Overcoming Barriers to Growth to Improve Business Valuation (P3)

Part 3 – Overcoming Barriers to Growth and Improving Business Valuations

Management team effectiveness is a very large part of the assessment of business valuation by business buyers and investors such as private equity firms.

Critical areas that teams typically address to reduce dysfunction include:

  • Communications

Understanding how each member communicates and then how to effectively communicate and resolve conflicts within the team

  • Personal behavior

Understanding one’s personal behaviors and how those behaviors impact the team’s Collective Effectiveness

  • Team problem solving

Understanding how the team works to move an idea to an efficiently implemented result.

By working together on these areas, rather than sending individuals to sessions separately, the team improves their interactions and dynamics. This raises the management team’s Collective Effectiveness   by   developing   behaviors   that allow the team to perform more effectively, not just know each other better. Improving team performance raises organizational performance.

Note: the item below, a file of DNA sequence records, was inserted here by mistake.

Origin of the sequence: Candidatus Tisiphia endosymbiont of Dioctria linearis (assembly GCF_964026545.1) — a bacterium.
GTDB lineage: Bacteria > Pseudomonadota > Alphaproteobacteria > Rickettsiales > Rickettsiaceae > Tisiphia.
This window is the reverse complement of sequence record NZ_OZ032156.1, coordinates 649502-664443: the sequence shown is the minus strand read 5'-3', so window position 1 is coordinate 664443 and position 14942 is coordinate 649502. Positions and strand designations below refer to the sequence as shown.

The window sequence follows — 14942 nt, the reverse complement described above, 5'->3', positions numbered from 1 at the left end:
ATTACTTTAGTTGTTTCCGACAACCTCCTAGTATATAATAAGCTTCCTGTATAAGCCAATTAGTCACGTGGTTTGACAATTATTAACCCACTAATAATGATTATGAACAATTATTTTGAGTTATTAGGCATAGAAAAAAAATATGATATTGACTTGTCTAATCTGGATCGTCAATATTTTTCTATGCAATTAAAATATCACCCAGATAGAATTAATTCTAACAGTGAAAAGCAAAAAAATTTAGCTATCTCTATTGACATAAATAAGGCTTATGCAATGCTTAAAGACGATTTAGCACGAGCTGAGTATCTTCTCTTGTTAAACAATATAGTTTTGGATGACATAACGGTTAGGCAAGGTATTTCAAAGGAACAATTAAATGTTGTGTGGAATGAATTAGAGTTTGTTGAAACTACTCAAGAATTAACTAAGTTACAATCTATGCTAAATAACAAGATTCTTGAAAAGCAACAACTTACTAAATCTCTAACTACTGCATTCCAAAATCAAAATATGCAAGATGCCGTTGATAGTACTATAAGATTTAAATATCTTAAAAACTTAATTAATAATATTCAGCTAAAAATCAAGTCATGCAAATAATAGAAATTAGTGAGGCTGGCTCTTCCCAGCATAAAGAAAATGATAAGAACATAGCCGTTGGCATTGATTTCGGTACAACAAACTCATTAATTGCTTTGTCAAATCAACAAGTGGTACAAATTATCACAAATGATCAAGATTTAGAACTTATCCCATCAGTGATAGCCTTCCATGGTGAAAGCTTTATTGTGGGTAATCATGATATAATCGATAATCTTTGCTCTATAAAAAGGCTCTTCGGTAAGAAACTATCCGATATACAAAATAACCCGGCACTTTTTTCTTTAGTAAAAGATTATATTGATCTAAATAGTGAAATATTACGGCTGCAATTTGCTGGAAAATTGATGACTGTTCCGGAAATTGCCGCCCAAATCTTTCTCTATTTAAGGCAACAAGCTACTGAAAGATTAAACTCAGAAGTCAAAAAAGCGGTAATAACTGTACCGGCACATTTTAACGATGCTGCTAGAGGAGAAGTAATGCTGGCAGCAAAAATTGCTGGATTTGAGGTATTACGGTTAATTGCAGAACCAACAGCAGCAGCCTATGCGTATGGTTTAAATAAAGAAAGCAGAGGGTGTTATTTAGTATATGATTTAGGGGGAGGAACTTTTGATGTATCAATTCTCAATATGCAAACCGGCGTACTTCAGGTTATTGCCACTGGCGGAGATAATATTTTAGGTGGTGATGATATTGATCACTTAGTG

Define competencies  and  behaviors critical  to the strategy

Behaviors not aligned with the growth strategy create an organization pulling in different directions, reducing the likelihood of achieving goals  and  eroding  financial  performance. Assuring that organizational behaviors meet the needs of the strategic plan is a critical success ingredient.  It is not enough to create new tactics around marketing, sales, and production without addressing the “people” issues surrounding execution. Competencies – the capabilities the organization must possess to succeed – and behaviors – how individuals display those competencies day to day – must support the plan.

Expecting to achieve new strategic goals without identifying  the  required  changes  in  individual and team behaviors will only lead to frustration. The organization will act as it always has; yet expect different results to occur.

Leaders shaping strategy therefore must define the “gaps” that exist between the behavioral requirements implicit in  the strategic plan and the organization’s current culture and behaviors.